Approximately 250 people gathered at Riverside City Hall on Sunday, August 13 to remember those lost to the August 12 “Unite the Right” rally in Charlottesville, Virginia. The rally, which was led by white supremacist and Ku Klux Klan groups to protest the dismantling of the city’s long-standing Confederate General Robert E. Lee statue, left 19 injured and one woman, 32-year-old Heather Heyer, dead.
The demonstration also resulted in the death of two Virginia State Troopers, Lt. H. Jay Cullen and pilot Berke M. M. Bates, whose helicopter crashed in a wooded residential area for unknown reasons while they were monitoring the protests.
One woman at Sunday’s memorial, Jane Mitchell, is a member of the activist group Indivisible 41, Riverside’s local chapter of the Indivisible movement, a network of local groups teamed to resist President Donald Trump’s policies by using “the ballot box to bring about democratic change,” per Mitchell. During the remembrance, Mitchell released a single Gulf Fritillary butterfly in honor of Heyer.
“We cannot accept this as normal, to accept anything happening as commonplace is an outrage of the highest degree. Heather will not be forgotten.”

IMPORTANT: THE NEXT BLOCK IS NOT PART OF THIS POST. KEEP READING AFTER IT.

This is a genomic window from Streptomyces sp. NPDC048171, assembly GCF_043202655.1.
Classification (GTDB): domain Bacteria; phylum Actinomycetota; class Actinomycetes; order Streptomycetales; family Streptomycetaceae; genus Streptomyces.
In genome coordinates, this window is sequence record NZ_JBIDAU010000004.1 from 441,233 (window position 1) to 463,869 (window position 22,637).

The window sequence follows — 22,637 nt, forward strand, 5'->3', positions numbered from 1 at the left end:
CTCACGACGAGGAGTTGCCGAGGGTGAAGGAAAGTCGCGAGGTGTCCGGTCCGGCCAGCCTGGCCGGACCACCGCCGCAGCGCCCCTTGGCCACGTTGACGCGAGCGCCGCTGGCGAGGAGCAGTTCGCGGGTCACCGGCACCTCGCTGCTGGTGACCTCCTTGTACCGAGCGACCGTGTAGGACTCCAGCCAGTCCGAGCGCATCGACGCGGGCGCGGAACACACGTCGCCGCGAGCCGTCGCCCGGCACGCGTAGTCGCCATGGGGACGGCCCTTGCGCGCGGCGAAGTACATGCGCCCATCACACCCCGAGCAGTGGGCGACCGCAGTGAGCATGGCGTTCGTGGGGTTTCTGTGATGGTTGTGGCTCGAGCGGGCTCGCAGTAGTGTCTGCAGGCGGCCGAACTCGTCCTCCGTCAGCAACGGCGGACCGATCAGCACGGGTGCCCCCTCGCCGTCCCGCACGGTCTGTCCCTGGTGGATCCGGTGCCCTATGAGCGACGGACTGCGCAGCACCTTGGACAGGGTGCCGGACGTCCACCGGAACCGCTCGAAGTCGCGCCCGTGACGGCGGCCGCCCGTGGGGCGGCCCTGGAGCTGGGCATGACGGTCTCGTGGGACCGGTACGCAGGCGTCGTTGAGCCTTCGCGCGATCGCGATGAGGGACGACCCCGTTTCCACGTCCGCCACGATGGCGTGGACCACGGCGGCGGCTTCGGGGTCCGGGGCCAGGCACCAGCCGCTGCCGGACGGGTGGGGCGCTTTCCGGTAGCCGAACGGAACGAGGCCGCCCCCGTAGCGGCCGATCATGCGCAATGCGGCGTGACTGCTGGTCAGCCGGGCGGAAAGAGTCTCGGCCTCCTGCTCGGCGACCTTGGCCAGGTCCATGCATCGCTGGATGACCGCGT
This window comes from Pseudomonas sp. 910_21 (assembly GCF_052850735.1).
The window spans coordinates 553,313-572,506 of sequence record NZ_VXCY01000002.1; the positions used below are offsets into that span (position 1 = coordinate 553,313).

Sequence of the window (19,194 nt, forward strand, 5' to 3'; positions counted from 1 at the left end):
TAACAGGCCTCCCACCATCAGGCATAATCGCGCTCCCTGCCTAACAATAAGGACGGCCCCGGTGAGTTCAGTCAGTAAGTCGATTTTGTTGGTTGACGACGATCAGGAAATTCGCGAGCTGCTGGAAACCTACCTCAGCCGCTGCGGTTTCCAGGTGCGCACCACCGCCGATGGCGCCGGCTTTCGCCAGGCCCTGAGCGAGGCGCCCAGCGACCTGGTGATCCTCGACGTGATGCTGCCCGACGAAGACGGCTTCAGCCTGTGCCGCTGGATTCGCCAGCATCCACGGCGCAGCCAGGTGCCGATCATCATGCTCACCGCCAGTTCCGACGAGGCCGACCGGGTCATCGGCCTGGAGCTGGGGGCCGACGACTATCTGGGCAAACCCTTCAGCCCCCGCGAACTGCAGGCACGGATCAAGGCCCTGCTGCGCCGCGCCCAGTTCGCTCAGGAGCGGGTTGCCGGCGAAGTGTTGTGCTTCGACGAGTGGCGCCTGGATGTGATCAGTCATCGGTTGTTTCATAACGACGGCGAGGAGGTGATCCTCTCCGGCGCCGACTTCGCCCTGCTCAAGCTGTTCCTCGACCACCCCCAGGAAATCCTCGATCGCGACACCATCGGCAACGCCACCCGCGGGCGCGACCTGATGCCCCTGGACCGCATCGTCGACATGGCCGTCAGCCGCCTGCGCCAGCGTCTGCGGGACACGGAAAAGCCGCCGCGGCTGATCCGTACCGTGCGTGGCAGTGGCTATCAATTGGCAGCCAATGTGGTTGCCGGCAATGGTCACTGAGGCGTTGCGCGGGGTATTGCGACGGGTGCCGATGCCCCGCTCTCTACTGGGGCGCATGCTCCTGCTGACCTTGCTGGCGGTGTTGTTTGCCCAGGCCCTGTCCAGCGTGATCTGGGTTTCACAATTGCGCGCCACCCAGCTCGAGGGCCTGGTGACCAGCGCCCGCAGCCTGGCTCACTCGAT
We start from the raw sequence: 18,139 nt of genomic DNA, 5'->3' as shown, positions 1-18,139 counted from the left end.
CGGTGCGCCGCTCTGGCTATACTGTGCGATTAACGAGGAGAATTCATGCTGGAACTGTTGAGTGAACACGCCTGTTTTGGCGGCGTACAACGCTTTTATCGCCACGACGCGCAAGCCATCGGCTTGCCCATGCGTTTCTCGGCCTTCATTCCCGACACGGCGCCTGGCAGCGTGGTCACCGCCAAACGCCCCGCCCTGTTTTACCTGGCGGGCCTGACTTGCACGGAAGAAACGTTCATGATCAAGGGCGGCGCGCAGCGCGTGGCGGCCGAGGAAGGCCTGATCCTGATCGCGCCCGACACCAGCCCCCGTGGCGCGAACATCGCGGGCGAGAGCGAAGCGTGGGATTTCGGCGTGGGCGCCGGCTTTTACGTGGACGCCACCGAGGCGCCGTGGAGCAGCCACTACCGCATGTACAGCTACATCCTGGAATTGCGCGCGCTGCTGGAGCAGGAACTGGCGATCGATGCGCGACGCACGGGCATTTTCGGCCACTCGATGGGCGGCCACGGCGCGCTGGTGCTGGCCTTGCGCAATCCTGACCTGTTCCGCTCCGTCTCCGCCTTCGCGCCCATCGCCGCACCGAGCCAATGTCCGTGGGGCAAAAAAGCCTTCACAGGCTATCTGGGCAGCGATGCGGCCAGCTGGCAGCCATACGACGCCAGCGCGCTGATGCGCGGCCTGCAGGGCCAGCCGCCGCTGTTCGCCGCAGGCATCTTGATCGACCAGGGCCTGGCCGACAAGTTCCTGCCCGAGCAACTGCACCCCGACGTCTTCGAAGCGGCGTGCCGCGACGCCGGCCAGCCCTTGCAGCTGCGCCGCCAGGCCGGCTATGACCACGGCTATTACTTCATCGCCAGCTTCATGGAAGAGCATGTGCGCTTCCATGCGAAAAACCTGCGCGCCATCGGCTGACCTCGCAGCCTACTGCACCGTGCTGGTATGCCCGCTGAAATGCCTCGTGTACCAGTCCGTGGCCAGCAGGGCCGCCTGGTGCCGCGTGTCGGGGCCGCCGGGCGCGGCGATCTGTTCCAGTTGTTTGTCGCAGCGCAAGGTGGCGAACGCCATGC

Robert Merrill, a teacher at Summit View Independent Study in Riverside, gave an impassioned speech about the importance of unity. “It is not enough to stand here in this city on this day and then go back home to our Facebook pages and our Twitter feeds,” Merrill said. “If you are an artist, capture the moment and create a vision for a peaceful and inclusive future. If you are a writer, put to words your cry for justice and speak out for a peaceful and inclusive future.”
Gilbert Lopez, a disability rights consultant in Riverside, attended with his wife and also spoke on the tragedy. “We cannot accept this as normal, to accept anything happening as commonplace is an outrage of the highest degree. Heather will not be forgotten.”
The memorial lasted about 45 minutes, ending around 7 p.m., with candles being lit at the end of the ceremony.